How a mother's literacy skills, even at a basic level, translate into healthier kids.
It's an idea that's been around for a long time: The more formal schooling a mother gets, the better off her children's health will be. Educated women get prenatal care, boil their water, and take sick kids to the doctors. Illness decreases. Survival increases.
Study after study in public health, particularly in the developing world, has shown this to be absolutely true.
And yet, surprisingly, for many years, no one ever quite figured out why or how this happened. There were theories, of course. Education empowers women, who still serve as the primary caretakers for children. It liberates them from traditional bonds like family influence and old wives' tales. It improves status and access. However, few researchers actually gave much credit to the learning itself, assuming many schools in developing countries were of such low quality that they couldn't possibly be teaching useful skills to women.
Even Professor Emeritus Robert LeVine and his wife, Sarah, an anthropologist and former researcher at the Ed School, couldn't quite put their fingers on the school-health connection when they started looking at women's schooling, fertility, and child mortality in the early 1980s with the Ed School's Project on Maternal Schooling. As the LeVines and three Ed School alumni, Beatrice Schnell-Anzola, Ed.M.'86, Ed.D.'01, Meredith Rowe, Ed.M.'99, Ed.D.'03, and Emily Dexter, Ed.M.'90, Ed.D.'00, ask in their new book, Literacy and Mothering: How Women's Schooling Changes the Lives of the World's Children, "What is it about schooling that affects child survival, fertility, and the behavioral development of children?"
For nearly a decade, their guesses about that link between going to school as a young girl — even for only a few years — and behavior later as a mother that positively affects children's health focused primarily on attitude and behavior. Educated women feel more assertive, for example. But early on in the project, LeVine says, "We didn't have an account of what happens in the classroom that could explain later health and fertility outcomes."
And then, while planning to partially replicate a previous research project done in Cuernavaca, Mexico, an Ed School student, Patricia Velasco, C.A.S.'84, Ed.D.'89, suggested they look into literacy as a possible explanation — an aspect of schooling "strangely neglected," LeVine says. Velasco was studying under Ed School Professors Catherine Snow and Jeanne Chall, experts on language and reading.
At first, LeVine says he "pooh-poohed" the suggestion. As he writes in the book, "We were frankly skeptical that literacy or any other cognitive outcome of schooling could account for the impact of schooling on the maternal behavior that led to diminished fertility and mortality. We were inclined to believe" — as had earlier researchers focused on attitude and behavior — "that schooling empowered girls, influencing their aspirations for themselves and their children, their ability to assert themselves, and their sense of self-worth, regardless of what they learned in school." In part this was because many schools in less-developed countries employed poorly trained teachers and lacked basic equipment. It was reasonable to assume, LeVine says, that only limited literacy skills could be learned in those environments, and that retaining those skills many years later when these girls became mothers was uncertain.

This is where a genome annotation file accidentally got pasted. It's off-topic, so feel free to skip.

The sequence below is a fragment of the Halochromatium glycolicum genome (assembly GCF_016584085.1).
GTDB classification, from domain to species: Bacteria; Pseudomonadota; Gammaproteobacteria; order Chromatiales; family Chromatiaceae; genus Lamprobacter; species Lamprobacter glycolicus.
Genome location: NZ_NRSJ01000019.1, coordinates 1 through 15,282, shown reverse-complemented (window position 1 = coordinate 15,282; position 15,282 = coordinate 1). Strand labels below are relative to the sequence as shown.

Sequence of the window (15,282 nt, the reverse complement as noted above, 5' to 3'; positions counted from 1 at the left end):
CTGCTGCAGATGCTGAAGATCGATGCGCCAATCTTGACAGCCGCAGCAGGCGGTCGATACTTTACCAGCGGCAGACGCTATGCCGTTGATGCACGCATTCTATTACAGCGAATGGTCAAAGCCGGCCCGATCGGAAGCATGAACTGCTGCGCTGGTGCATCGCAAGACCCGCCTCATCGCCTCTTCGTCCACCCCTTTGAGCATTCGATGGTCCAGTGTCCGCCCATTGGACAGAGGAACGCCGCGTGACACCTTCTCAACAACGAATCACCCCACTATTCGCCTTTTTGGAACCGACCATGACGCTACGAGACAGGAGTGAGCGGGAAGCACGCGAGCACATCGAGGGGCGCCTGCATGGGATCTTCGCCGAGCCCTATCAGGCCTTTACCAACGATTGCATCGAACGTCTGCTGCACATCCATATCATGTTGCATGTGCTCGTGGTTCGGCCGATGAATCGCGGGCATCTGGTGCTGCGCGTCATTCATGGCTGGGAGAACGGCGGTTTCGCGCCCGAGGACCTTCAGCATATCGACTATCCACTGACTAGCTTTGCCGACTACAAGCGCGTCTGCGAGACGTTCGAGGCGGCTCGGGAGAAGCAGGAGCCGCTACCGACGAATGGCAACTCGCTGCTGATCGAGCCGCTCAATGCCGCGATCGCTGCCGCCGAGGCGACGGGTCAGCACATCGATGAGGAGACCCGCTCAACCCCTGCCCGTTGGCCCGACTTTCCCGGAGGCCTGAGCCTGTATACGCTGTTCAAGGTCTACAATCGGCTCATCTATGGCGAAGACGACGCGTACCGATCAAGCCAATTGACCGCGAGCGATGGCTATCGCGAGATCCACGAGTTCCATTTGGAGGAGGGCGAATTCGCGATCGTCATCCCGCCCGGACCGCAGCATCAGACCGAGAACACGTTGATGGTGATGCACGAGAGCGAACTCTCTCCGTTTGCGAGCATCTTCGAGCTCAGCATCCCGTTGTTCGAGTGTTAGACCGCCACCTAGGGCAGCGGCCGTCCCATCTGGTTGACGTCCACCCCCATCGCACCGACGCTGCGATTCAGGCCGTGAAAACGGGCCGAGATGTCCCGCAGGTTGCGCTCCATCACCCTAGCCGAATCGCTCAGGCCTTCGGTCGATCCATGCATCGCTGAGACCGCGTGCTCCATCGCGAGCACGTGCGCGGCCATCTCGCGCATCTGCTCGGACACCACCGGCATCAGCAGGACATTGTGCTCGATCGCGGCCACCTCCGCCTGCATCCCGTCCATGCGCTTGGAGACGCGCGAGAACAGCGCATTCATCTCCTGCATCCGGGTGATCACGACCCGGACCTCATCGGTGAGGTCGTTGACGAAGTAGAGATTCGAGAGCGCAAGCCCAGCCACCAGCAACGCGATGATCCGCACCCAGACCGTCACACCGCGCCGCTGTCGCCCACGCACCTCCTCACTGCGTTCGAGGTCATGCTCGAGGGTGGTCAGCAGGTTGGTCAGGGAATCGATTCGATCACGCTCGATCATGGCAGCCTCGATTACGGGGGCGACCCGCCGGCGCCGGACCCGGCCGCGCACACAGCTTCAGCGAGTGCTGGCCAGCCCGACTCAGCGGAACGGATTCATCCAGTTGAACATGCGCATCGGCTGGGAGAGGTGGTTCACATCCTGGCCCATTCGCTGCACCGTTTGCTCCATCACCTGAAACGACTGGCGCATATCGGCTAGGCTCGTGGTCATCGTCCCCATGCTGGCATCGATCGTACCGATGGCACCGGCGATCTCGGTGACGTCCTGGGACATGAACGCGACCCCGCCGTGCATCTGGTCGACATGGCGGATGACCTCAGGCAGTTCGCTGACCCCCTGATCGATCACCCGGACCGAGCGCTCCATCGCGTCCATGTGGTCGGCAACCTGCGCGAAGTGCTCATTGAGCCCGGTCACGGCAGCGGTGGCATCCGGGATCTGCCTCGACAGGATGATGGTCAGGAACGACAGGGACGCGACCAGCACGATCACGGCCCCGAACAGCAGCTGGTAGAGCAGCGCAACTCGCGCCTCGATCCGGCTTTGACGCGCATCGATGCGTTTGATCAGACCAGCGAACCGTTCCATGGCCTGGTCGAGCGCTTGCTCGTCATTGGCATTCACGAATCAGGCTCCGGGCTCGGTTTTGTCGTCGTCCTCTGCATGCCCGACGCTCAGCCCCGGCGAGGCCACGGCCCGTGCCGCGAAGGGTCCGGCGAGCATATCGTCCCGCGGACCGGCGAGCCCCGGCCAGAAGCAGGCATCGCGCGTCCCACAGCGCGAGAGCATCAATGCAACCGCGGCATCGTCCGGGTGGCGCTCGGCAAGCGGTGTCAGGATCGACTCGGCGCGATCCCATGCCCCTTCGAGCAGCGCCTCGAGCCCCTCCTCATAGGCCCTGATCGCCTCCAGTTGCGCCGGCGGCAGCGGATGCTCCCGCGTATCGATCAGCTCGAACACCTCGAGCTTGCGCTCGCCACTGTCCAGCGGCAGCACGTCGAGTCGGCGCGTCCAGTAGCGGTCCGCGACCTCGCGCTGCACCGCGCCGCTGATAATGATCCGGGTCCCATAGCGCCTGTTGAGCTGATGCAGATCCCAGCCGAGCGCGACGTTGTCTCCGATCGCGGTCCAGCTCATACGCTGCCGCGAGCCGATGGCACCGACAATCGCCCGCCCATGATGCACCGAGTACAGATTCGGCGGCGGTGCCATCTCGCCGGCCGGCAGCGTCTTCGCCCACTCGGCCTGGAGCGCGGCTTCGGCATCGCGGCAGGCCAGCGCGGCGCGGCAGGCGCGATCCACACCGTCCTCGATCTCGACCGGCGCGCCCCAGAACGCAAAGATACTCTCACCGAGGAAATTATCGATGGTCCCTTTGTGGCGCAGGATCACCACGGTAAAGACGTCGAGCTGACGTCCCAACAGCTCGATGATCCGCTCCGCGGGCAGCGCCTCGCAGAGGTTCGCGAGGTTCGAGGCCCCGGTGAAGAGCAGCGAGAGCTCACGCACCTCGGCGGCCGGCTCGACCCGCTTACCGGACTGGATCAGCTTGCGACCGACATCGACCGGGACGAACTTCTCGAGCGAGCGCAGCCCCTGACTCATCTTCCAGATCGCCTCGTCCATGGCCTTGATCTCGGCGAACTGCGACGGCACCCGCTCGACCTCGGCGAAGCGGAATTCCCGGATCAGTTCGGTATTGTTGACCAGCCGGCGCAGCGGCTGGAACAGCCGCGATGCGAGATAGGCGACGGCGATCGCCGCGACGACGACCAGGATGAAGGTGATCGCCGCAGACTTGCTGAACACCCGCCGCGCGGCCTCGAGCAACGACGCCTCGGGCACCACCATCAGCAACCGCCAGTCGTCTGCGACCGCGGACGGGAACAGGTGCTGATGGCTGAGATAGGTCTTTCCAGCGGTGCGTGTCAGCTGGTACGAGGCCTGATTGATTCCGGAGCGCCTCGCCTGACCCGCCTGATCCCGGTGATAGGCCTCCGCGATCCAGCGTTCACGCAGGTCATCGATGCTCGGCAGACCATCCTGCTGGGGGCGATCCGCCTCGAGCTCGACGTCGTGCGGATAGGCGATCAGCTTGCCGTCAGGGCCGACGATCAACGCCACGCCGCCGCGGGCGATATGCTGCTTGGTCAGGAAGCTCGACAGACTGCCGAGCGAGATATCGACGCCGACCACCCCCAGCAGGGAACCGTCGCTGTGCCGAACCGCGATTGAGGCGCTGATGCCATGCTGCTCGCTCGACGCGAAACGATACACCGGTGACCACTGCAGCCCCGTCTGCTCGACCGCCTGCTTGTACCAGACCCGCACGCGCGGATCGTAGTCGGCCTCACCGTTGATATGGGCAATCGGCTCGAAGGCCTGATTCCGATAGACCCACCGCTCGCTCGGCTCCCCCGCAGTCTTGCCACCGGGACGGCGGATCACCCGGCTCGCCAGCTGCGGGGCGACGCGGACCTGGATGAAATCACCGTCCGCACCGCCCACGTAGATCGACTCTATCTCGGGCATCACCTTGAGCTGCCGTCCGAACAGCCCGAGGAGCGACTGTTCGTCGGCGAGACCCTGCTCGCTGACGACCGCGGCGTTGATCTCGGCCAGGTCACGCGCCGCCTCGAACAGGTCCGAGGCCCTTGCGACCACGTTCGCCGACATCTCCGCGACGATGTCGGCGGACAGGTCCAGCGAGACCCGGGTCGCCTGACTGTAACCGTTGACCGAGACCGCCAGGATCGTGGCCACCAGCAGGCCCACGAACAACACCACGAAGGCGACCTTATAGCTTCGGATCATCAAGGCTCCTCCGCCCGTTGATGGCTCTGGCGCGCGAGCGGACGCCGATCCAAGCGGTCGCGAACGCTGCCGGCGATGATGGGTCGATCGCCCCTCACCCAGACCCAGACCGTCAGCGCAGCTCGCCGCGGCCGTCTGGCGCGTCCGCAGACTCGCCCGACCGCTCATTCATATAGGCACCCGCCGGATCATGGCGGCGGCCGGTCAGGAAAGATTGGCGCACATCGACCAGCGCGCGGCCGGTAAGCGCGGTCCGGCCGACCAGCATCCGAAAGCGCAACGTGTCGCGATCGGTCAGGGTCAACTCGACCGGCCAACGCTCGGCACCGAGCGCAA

Still, he decided to add a literacy test that Velasco helped create to the new Mexico project, mostly, he says, to prove "once and for all" that literacy didn't have an effect.
What they found from their initial work was surprising.
"The results came out exactly the opposite from what I expected," LeVine says. "The more schooling, the more literacy skills." But even just a couple of years in the classroom as young girls made a difference in what was used later, as mothers, to make informed health choices for their children. "The data was absolutely unequivocal. We thought: Now we finally have the intervening variable."
From that point on, maternal literacy became the project's main focus.
"It's not a model I'd recommend," LeVine jokes about the project's path, "but it worked for us."
And it worked through four studies in four different countries: After Mexico, they interviewed mothers in Zambia, Venezuela, and Nepal. The areas were chosen, in part, for their diversity, and also because there were Ed School doctoral students who had lived or worked in each of these countries, like Kathleen Stuebing, Ed.M.'89, Ed.D.'94, who taught for many years in Zambia, and Nepal native Arun Joshi, Ed.M.'86, Ed.D.'98, who showed up at LeVine's Cambridge office one day, urging him to include Nepal in the study. Schnell-Anzola, from Venezuela, became the invaluable point person in her country. LeVine says these students were critical to the success of the project, especially when doing fieldwork, which Sarah primarily directed, supervised, and coordinated.
"You need to find local informants in each community," LeVine says. The informants helped him and the team cast a wide enough net to find women in each country with varied amounts of schooling.